Featured Research

from universities, journals, and other organizations

Small molecule shows promise as anti-cancer therapy

Date:
January 13, 2014
Source:
Johns Hopkins Medicine
Summary:
Scientists say a previously known but little studied chemical compound targets and shuts down a common cancer process. In studies of laboratory-grown human tumor cell lines, the drug disrupted tumor cell division and prevented growth of advanced cancer cells.

Johns Hopkins scientists say a previously known but little studied chemical compound targets and shuts down a common cancer process. In studies of laboratory-grown human tumor cell lines, the drug disrupted tumor cell division and prevented growth of advanced cancer cells.

In a study described in the January 13 issue of Cancer Cell, Marikki Laiho, M.D., Ph.D., and her colleagues say their work focused on the ability of a chemical dubbed BMH-21 to sabotage the transcription pathway RNA Polymerase pathway (POL I), shutting down the ability of mutant cancer genes to communicate with cells and replicate.

Laiho's research linked the pathway to p53 gene activity. P53 is a tumor suppressor gene, a protein that regulates cell growth, and it is the most frequently mutated suppressor gene in cancer.

Transcription pathways are the means by which certain proteins that direct cell division are put into action by cells. Uncontrolled cell division is a hallmark of cancer, and BMH-21 has demonstrated an ability to bind to the DNA of cancer cells and completely shut down this transcription pathway.

"Without this transcription machinery, cancer cells cannot function," says Marikki Laiho, M.D., Ph.D., professor of Radiation Oncology and Molecular Radiation Sciences at Johns Hopkins and senior author on the study.

Laiho said BMH-21 was identified using by screening a library of chemical compounds known to have potential for anticancer activity based on their chemical structure and capabilities. Specifically, they looked for the ability of those compounds to interfere with transcription in human tumor cells obtained through the National Cancer Institute's collection of 60 human tumor cell lines of nine different cancer types, including melanoma and colon cancer.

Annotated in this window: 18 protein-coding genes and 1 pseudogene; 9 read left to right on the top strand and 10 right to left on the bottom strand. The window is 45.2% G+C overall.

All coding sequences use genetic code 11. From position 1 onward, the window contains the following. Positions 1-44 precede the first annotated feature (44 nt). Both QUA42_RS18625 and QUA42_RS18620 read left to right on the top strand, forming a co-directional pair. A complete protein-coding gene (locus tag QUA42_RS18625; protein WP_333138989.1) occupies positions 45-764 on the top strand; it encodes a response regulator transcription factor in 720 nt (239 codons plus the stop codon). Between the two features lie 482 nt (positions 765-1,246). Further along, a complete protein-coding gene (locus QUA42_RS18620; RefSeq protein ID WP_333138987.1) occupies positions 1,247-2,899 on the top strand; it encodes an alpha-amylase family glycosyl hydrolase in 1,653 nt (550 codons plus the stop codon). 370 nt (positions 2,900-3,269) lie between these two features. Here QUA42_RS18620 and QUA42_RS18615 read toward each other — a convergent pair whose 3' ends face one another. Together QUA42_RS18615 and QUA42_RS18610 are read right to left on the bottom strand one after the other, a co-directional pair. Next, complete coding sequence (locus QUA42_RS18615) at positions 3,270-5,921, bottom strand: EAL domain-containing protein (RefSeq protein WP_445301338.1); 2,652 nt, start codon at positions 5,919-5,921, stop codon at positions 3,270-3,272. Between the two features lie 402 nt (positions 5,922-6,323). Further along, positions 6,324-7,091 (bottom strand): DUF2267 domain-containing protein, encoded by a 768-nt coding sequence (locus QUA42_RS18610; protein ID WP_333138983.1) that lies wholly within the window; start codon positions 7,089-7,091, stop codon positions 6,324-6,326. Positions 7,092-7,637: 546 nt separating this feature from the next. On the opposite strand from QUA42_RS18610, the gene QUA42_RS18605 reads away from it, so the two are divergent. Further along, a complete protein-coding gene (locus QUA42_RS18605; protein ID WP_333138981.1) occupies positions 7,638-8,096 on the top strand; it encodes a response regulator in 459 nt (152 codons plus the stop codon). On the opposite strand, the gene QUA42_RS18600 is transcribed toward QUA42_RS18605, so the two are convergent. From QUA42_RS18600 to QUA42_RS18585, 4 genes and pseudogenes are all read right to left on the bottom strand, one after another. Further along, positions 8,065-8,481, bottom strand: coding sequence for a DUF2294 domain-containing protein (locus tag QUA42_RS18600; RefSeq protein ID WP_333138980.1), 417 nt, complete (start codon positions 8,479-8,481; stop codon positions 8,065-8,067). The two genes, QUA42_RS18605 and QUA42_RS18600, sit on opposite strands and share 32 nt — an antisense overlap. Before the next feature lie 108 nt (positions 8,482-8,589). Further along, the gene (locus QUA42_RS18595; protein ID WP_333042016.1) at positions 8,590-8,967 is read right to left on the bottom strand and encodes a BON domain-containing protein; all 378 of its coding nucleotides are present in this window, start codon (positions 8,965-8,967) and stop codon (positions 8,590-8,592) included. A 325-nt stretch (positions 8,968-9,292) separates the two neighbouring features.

BMH-21 first jumped out, Laiho said, demonstrating potent action against melanoma and colon cancer cells. In fact, in these studies, the drug functioned better in upsetting these cancer cells' activities than many FDA-approved cancer drugs.

BMH-21 also appears to overcome the tendency of cancer cells to resist chemotherapeutic agents because it finds and targets proteins and shuts down the communication pathways that cells use to continue dividing.

"One of the challenges of current cancer therapies, including new targeted therapies, is a cancer cell's ability to overcome a treatment's anticancer properties. The characteristics of a cancer cell and its circuitry is very complex and results in many changes and mutations that allow the cells to continue to thrive despite cancer treatments," said Laiho.

While the findings with BMH-21 are promising, Laiho cautions much more study of the compound is needed before it would be ready for studies in patients. She and her team are continuing studies of the drug in animal models to further reveal the drug's potential against cancer and possible toxicities, and to determine dosage.

The transcription machinery the compound shuts down is common among all cancer cell types, so the researchers believe it has therapeutic potential across many tumor types.


Story Source: